EVERYBODY’S Mag. is confirming the death of Hopeton Lewis, one of Jamaica’s great entertainers. He had massive hits in the 1970s. He became a born-again-christian and specialized in gospel music until his death. Hopeton passed at his home in Queens, NY after years of prostrate issues. His last performance, in June, was covered by this magazine. He sang one song since he was released from a hospital a few days before.
Nobel Laureate Derek Walcott was recently presented the W.E.B. DuBois Award at the Black Writers’ Conference held at Medgar Evers College, City University of New York. He was introduced by Professor Mervyn Taylor. Excerpts from Poet Mervyn Taylor’s intro.
“Port of Spain or Castries, No Greeting Is Casual
No matter how busy, they stop to talk, to friends, strangers, to anyone who happens to catch the eye. There is so much crime today, they are a bit more wary, but they find time to discuss good fortune, to ask about yours. Sometimes they tell the whole story, even the part about a daughter’s disgrace, about a son for whom they have no money for lawyer, about one who is on the verge of getting into college.
I ran into a store to shelter the rain, and a woman asked me if it was raining. I saw the drops on your shirt, she said, and I wasn’t sure if it was rain, or a pattern on the material. See? It looks like a pattern. And she turned to others around and they confirmed, yes, it look like a pattern, but is really rain. Further down the road my mind would be taken up by sight of the security guard in front of a jewelry store, by the size of the bore of his rifle. And later by the cloud over the city, the stifling smell of yellow fumes coming from an area near the city dump, where bad boys from gangs were staging some kind of standoff.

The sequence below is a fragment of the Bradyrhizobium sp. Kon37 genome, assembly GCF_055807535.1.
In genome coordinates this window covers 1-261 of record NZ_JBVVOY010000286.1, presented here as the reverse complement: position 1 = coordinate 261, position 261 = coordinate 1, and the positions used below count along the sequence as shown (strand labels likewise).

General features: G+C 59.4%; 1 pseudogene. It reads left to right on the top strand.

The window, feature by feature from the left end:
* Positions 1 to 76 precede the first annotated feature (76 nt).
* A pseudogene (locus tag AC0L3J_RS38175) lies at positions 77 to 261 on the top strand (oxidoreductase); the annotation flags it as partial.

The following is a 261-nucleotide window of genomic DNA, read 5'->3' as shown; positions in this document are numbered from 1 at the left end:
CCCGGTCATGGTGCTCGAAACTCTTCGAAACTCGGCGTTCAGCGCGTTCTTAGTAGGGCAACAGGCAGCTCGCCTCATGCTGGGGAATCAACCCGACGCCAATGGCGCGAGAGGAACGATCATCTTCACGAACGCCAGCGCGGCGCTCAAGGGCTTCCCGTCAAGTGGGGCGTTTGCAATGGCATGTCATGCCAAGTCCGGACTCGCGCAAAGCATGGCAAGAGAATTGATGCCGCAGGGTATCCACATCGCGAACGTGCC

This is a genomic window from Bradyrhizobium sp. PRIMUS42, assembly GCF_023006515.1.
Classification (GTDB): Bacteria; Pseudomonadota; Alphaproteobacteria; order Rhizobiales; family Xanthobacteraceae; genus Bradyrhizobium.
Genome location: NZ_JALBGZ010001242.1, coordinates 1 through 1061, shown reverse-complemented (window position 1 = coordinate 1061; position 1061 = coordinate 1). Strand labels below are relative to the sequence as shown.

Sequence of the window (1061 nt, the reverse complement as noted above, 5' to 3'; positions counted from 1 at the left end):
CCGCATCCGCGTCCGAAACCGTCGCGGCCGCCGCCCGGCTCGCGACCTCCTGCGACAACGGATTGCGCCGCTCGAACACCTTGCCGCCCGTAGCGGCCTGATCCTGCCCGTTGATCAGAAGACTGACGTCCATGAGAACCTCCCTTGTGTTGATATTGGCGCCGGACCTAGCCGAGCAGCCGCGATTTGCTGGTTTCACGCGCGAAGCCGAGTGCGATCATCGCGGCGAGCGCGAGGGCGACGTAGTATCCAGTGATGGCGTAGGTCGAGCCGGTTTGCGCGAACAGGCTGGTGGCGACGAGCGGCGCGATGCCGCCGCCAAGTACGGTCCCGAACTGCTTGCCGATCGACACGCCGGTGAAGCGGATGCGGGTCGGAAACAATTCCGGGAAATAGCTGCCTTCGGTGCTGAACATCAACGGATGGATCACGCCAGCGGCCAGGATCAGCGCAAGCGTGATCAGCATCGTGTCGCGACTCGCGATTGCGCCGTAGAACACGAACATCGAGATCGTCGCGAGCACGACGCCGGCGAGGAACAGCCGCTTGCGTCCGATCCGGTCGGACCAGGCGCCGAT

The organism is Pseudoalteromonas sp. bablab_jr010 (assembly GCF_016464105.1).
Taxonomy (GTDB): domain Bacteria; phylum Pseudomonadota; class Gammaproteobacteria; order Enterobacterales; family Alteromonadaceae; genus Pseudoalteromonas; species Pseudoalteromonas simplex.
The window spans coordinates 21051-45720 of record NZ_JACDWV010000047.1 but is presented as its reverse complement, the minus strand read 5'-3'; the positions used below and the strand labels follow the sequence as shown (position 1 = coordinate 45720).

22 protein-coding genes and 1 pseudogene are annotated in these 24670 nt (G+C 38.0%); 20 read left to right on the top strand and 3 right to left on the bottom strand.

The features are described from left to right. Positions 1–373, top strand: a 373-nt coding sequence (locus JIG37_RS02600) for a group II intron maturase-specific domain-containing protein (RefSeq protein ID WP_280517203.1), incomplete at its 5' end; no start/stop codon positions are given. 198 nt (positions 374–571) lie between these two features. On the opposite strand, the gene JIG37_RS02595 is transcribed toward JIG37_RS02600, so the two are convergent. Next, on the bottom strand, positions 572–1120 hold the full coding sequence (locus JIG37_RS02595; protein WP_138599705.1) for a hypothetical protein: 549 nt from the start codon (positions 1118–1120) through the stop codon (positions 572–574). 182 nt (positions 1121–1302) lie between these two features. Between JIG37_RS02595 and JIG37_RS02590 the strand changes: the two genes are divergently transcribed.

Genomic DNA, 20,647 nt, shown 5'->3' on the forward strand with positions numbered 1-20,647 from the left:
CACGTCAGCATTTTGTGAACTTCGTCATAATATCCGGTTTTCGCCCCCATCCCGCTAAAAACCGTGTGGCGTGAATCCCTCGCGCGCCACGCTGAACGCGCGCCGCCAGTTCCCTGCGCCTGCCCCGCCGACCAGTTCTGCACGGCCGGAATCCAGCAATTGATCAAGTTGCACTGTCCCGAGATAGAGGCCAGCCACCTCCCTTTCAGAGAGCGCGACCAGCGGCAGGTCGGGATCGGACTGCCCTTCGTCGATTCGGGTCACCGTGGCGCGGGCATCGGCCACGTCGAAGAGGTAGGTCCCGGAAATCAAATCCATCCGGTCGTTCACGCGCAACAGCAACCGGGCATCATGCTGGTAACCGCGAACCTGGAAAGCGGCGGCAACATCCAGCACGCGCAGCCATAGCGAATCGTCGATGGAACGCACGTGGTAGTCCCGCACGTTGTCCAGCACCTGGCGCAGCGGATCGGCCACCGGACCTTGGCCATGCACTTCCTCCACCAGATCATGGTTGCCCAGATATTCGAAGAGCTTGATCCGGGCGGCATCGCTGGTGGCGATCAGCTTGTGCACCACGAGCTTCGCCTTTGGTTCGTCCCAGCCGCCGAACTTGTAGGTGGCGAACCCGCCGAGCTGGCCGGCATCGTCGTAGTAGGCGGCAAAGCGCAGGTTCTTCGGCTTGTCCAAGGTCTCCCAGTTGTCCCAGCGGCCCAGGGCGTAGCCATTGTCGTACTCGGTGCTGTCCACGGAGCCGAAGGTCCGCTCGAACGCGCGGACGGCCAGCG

And in the taxi on the way home, the driver pointed out a man who he said played the most beautiful chords on the church organ on Sunday, but who the rest of the week drank heavily, till one of his daughters had to find him wherever he was and bring him home. And I remember my neighbors asking, how is your father, and that thumb cut off by the train, how are the goats he has decided to mind?
And I looked at my shirt from which the pattern had disappeared and it occurred to me that this is where poetry begins, in an observation captured before it disappears for good, given with the honesty of a woman wondering if it was raining in truth, a witness. That someone will call out, like the passenger on the bus in Walcott’s Light of The World to remind us that we left something behind, mister, your cigarettes, while we wish they were calling us back for something more.
This, more than ambition, is what makes a man close the door to his room, even as the world outside calls to say how good he is, sends tickets to bring him across the globe to receive prizes, the Nobel included. It sends him back to a window from which he can see his father show a young boy a line of women climbing the hills for anthracite, the pattern and weave and rhythm of their walk as they crisscross, how his verse should be true like that, like the weight balanced ever so lightly on their heads; close the door to what he says is “the hardest prison ever”, the prison of verse, as his friends have also testified, like Brodsky out of Russia, saying the world is hard all over, might as well try the States, the line in the poem Forest of Europe speaking of poetry as “the bread that will last after all systems have failed”. It is what makes him close the door and assume the position of prayer, whatever that is, standing, kneeling, sitting, and begin the next line, the next stanza, about a man like an egret, standing still in thought.